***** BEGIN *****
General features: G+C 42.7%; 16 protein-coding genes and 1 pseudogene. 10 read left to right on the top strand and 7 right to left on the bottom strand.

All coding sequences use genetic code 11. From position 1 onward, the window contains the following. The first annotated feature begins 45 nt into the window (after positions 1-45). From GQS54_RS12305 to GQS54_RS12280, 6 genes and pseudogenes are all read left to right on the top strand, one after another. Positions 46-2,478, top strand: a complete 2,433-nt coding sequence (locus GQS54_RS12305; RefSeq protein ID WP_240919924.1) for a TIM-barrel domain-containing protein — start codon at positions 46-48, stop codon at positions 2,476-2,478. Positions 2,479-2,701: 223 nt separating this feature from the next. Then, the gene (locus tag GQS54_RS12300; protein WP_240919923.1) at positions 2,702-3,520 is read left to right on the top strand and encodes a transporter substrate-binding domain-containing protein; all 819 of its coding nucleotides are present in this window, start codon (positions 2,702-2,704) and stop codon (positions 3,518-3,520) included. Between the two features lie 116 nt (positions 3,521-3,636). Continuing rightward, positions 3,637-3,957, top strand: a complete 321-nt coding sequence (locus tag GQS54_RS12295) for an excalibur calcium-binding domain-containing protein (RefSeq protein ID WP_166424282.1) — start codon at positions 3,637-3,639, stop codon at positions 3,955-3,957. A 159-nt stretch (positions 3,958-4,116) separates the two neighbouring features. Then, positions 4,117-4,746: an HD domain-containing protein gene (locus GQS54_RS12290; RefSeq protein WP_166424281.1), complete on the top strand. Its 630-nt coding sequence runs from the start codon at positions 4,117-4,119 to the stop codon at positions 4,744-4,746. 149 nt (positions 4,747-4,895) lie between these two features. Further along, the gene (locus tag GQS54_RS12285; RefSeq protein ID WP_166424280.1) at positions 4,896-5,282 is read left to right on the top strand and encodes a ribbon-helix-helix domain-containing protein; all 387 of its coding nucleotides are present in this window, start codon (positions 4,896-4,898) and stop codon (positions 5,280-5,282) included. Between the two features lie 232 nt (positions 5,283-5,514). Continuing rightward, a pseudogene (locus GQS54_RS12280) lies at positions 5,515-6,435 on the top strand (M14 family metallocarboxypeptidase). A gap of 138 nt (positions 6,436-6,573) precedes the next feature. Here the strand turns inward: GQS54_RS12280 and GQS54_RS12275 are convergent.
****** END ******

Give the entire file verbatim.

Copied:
General features: G+C 42.7%; 16 protein-coding genes and 1 pseudogene. 10 read left to right on the top strand and 7 right to left on the bottom strand.

All coding sequences use genetic code 11. From position 1 onward, the window contains the following. The first annotated feature begins 45 nt into the window (after positions 1-45). From GQS54_RS12305 to GQS54_RS12280, 6 genes and pseudogenes are all read left to right on the top strand, one after another. Positions 46-2,478, top strand: a complete 2,433-nt coding sequence (locus GQS54_RS12305; RefSeq protein ID WP_240919924.1) for a TIM-barrel domain-containing protein — start codon at positions 46-48, stop codon at positions 2,476-2,478. Positions 2,479-2,701: 223 nt separating this feature from the next. Then, the gene (locus tag GQS54_RS12300; protein WP_240919923.1) at positions 2,702-3,520 is read left to right on the top strand and encodes a transporter substrate-binding domain-containing protein; all 819 of its coding nucleotides are present in this window, start codon (positions 2,702-2,704) and stop codon (positions 3,518-3,520) included. Between the two features lie 116 nt (positions 3,521-3,636). Continuing rightward, positions 3,637-3,957, top strand: a complete 321-nt coding sequence (locus tag GQS54_RS12295) for an excalibur calcium-binding domain-containing protein (RefSeq protein ID WP_166424282.1) — start codon at positions 3,637-3,639, stop codon at positions 3,955-3,957. A 159-nt stretch (positions 3,958-4,116) separates the two neighbouring features. Then, positions 4,117-4,746: an HD domain-containing protein gene (locus GQS54_RS12290; RefSeq protein WP_166424281.1), complete on the top strand. Its 630-nt coding sequence runs from the start codon at positions 4,117-4,119 to the stop codon at positions 4,744-4,746. 149 nt (positions 4,747-4,895) lie between these two features. Further along, the gene (locus tag GQS54_RS12285; RefSeq protein ID WP_166424280.1) at positions 4,896-5,282 is read left to right on the top strand and encodes a ribbon-helix-helix domain-containing protein; all 387 of its coding nucleotides are present in this window, start codon (positions 4,896-4,898) and stop codon (positions 5,280-5,282) included. Between the two features lie 232 nt (positions 5,283-5,514). Continuing rightward, a pseudogene (locus GQS54_RS12280) lies at positions 5,515-6,435 on the top strand (M14 family metallocarboxypeptidase). A gap of 138 nt (positions 6,436-6,573) precedes the next feature. Here the strand turns inward: GQS54_RS12280 and GQS54_RS12275 are convergent.